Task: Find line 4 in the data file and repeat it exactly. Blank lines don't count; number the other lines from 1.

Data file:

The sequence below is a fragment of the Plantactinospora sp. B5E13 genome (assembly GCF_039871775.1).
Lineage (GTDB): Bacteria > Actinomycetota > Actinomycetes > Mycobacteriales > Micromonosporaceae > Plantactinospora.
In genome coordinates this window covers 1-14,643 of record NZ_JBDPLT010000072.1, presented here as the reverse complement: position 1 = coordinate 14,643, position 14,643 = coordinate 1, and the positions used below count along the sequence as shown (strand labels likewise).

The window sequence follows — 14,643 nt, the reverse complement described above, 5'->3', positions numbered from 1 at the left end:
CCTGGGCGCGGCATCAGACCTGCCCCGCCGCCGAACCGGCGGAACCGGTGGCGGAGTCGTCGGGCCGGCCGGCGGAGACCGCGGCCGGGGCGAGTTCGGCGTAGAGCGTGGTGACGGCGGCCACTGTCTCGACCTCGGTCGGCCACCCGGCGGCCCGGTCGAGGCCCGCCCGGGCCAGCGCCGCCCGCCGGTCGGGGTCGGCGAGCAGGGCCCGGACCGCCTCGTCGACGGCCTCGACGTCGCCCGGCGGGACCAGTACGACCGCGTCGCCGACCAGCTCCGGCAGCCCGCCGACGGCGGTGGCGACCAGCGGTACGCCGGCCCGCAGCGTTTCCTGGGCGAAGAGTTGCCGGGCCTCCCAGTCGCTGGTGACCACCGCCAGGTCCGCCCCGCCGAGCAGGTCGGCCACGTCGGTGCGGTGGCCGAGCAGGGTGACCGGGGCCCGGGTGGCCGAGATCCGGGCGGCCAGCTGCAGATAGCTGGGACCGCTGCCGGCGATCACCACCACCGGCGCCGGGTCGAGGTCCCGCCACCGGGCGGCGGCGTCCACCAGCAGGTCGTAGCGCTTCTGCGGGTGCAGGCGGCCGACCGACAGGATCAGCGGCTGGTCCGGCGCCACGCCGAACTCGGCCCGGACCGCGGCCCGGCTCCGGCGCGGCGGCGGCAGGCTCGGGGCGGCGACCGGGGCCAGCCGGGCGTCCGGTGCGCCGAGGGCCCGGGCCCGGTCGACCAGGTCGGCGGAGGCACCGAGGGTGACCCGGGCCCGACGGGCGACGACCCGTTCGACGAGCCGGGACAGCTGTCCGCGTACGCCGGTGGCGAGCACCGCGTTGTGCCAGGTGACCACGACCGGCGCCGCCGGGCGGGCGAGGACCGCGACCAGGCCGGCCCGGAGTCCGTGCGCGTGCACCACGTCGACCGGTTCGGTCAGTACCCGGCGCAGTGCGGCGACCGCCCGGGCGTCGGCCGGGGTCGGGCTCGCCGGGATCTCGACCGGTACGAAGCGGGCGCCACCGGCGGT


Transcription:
The window sequence follows — 14,643 nt, the reverse complement described above, 5'->3', positions numbered from 1 at the left end: